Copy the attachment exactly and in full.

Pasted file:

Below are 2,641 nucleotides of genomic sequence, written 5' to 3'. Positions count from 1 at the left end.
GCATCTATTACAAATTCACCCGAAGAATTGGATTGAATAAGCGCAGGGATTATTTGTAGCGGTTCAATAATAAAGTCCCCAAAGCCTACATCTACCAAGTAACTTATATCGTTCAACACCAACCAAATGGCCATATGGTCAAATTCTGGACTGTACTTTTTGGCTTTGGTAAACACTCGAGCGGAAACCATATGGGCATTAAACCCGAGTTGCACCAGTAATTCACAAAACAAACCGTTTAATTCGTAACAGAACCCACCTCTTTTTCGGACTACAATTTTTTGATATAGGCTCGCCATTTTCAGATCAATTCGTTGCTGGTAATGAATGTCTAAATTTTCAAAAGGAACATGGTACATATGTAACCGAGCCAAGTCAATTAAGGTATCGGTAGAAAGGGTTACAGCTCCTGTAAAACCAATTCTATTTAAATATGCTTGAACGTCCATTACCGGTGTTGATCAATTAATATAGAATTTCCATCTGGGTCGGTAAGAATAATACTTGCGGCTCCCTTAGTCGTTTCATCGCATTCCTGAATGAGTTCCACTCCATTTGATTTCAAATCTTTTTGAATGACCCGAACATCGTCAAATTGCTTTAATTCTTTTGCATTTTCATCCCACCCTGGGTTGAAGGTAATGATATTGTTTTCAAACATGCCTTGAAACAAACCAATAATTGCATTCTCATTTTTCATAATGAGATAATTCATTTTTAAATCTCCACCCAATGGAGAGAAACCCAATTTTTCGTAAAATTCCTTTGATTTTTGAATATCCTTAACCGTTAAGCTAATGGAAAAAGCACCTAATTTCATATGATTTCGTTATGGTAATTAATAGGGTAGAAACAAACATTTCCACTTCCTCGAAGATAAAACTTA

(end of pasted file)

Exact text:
Below are 2,641 nucleotides of genomic sequence, written 5' to 3'. Positions count from 1 at the left end.
GCATCTATTACAAATTCACCCGAAGAATTGGATTGAATAAGCGCAGGGATTATTTGTAGCGGTTCAATAATAAAGTCCCCAAAGCCTACATCTACCAAGTAACTTATATCGTTCAACACCAACCAAATGGCCATATGGTCAAATTCTGGACTGTACTTTTTGGCTTTGGTAAACACTCGAGCGGAAACCATATGGGCATTAAACCCGAGTTGCACCAGTAATTCACAAAACAAACCGTTTAATTCGTAACAGAACCCACCTCTTTTTCGGACTACAATTTTTTGATATAGGCTCGCCATTTTCAGATCAATTCGTTGCTGGTAATGAATGTCTAAATTTTCAAAAGGAACATGGTACATATGTAACCGAGCCAAGTCAATTAAGGTATCGGTAGAAAGGGTTACAGCTCCTGTAAAACCAATTCTATTTAAATATGCTTGAACGTCCATTACCGGTGTTGATCAATTAATATAGAATTTCCATCTGGGTCGGTAAGAATAATACTTGCGGCTCCCTTAGTCGTTTCATCGCATTCCTGAATGAGTTCCACTCCATTTGATTTCAAATCTTTTTGAATGACCCGAACATCGTCAAATTGCTTTAATTCTTTTGCATTTTCATCCCACCCTGGGTTGAAGGTAATGATATTGTTTTCAAACATGCCTTGAAACAAACCAATAATTGCATTCTCATTTTTCATAATGAGATAATTCATTTTTAAATCTCCACCCAATGGAGAGAAACCCAATTTTTCGTAAAATTCCTTTGATTTTTGAATATCCTTAACCGTTAAGCTAATGGAAAAAGCACCTAATTTCATATGATTTCGTTATGGTAATTAATAGGGTAGAAACAAACATTTCCACTTCCTCGAAGATAAAACTTA